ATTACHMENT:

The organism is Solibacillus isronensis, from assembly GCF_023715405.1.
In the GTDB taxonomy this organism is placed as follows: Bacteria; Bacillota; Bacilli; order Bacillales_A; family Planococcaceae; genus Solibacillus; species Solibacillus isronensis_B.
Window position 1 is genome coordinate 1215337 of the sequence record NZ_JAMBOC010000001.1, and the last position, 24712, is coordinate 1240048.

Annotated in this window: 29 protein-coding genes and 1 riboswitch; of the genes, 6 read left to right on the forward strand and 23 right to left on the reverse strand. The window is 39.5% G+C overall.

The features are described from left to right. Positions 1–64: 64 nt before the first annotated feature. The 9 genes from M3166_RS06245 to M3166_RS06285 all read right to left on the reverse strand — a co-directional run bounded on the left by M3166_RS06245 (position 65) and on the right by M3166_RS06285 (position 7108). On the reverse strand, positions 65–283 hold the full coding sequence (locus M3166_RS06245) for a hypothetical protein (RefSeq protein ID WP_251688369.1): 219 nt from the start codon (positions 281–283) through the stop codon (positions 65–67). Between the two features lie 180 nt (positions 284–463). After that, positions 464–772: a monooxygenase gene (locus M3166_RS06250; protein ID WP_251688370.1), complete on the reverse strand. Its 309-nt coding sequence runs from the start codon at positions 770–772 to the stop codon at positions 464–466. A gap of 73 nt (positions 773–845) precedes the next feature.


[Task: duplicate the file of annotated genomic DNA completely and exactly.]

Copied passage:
The organism is Solibacillus isronensis, from assembly GCF_023715405.1.
In the GTDB taxonomy this organism is placed as follows: Bacteria; Bacillota; Bacilli; order Bacillales_A; family Planococcaceae; genus Solibacillus; species Solibacillus isronensis_B.
Window position 1 is genome coordinate 1215337 of the sequence record NZ_JAMBOC010000001.1, and the last position, 24712, is coordinate 1240048.

Annotated in this window: 29 protein-coding genes and 1 riboswitch; of the genes, 6 read left to right on the forward strand and 23 right to left on the reverse strand. The window is 39.5% G+C overall.

The features are described from left to right. Positions 1–64: 64 nt before the first annotated feature. The 9 genes from M3166_RS06245 to M3166_RS06285 all read right to left on the reverse strand — a co-directional run bounded on the left by M3166_RS06245 (position 65) and on the right by M3166_RS06285 (position 7108). On the reverse strand, positions 65–283 hold the full coding sequence (locus M3166_RS06245) for a hypothetical protein (RefSeq protein ID WP_251688369.1): 219 nt from the start codon (positions 281–283) through the stop codon (positions 65–67). Between the two features lie 180 nt (positions 284–463). After that, positions 464–772: a monooxygenase gene (locus M3166_RS06250; protein ID WP_251688370.1), complete on the reverse strand. Its 309-nt coding sequence runs from the start codon at positions 770–772 to the stop codon at positions 464–466. A gap of 73 nt (positions 773–845) precedes the next feature.